His Time Ran Out
Rob Mack’s time ran out before he was able to receive the kidney transplant he needed to survive. His wife, Rhonda Major-Mack, of Columbus, feels it’s her responsibility to discuss donation with her community because African Americans like her husband are three times more likely than white Americans to need a kidney transplant.
“When I’m talking to people about donation, I remind people that my husband died waiting for a kidney transplant and he was diabetic – then they make a connection,” Rhonda said. “Diabetes can lead to dialysis and a breakdown of organs. I don’t want anyone else to lose a loved one waiting for a transplant because they simply didn’t know.”
Mack looks for ways to dispel myths that keep minorities from registering as organ, eye and tissue donors. One of the main myths she busts is the fear that medical professionals will not do everything to save a patient’s life if they are an organ donor.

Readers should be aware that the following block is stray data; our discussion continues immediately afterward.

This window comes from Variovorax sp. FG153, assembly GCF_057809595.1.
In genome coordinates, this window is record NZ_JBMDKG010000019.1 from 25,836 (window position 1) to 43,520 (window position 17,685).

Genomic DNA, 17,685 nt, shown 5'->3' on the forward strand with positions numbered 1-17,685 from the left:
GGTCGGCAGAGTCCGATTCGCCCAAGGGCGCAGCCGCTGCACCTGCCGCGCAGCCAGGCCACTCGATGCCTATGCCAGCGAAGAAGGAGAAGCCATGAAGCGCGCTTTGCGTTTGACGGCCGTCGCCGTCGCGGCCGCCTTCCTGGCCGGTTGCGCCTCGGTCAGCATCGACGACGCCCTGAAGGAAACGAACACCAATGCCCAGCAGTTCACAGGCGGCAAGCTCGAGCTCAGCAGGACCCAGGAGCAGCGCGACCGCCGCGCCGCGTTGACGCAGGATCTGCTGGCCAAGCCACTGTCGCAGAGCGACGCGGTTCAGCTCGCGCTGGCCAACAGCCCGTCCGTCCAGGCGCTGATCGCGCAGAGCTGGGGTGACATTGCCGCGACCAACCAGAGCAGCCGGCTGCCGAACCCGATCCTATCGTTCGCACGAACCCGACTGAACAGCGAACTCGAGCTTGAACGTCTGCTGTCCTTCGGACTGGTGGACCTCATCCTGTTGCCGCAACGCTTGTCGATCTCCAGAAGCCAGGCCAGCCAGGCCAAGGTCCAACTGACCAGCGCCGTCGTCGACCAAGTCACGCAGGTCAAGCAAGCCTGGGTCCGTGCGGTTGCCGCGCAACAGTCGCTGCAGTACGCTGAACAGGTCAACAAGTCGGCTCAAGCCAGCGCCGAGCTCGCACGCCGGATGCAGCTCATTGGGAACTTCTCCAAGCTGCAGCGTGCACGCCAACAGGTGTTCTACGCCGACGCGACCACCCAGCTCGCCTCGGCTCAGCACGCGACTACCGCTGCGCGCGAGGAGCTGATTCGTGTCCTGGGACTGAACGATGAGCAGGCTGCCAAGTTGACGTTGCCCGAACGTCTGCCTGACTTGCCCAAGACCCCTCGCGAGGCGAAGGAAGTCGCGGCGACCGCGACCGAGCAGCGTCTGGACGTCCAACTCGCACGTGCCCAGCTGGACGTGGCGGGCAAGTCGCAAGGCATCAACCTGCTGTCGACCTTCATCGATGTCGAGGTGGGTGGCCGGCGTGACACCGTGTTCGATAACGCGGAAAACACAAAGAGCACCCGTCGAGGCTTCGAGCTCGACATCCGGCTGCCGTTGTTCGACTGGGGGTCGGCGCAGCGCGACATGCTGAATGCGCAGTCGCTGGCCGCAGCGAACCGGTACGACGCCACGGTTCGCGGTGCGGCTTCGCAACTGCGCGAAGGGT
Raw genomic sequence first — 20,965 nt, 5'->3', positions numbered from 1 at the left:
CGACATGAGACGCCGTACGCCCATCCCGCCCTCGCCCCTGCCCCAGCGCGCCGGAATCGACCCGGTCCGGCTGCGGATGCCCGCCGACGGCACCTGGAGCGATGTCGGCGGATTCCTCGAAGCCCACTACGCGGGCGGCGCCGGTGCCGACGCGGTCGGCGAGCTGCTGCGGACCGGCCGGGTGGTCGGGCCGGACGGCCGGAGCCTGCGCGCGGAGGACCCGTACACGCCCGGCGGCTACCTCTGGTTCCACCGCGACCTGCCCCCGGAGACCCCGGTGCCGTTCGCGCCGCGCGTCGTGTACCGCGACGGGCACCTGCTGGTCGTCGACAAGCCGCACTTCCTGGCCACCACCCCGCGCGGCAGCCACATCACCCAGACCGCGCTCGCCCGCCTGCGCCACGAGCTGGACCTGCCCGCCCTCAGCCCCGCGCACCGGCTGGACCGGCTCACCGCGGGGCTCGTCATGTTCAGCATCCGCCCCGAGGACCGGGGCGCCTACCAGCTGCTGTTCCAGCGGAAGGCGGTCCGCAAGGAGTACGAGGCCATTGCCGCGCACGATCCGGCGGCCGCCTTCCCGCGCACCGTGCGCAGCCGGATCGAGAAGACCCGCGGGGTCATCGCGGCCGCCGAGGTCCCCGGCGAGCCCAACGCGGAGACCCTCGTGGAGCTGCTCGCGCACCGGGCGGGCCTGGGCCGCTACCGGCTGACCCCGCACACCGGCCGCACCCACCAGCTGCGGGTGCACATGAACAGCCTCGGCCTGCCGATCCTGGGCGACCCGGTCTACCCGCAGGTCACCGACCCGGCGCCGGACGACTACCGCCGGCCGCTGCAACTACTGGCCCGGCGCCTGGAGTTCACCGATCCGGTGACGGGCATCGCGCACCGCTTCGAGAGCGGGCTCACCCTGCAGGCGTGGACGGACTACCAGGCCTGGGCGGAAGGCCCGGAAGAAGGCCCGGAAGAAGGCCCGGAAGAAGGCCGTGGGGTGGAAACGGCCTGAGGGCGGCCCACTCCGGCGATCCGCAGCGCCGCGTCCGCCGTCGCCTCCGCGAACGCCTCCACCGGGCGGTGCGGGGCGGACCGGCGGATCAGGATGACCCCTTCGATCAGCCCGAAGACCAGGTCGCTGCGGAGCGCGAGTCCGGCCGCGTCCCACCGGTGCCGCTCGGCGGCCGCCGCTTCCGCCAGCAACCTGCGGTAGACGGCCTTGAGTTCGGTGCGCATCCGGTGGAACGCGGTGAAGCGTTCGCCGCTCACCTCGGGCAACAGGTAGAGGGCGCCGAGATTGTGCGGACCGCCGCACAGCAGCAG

Rhonda says she educates her communities on this misconception to help them understand medical professionals work hard to save the life of every individual. She says African Americans don’t realize the opportunity for donation isn’t even discussed until a time of death is declared in a hospital.
“Hospital staff and medical professionals don’t even know that people are registered organ donors until after someone has died,” Rhonda said. “I encourage my community to discuss the decision to donate with their families so there is no fear of the unknown.”
“People don’t believe the need for a transplant could directly affect them,” Rhonda said. “I’m a mom, wife, real everyday person from Columbus, Ohio whose loved one died waiting for a transplant. I tell people in salons that if more people registered as organ donors, Rob’s life and the more than 112,000 still waiting for a transplant could be saved.”
Rhonda believes every registered donor is a hero and hopes you say yes to donation. Register as an organ, eye and tissue donor today.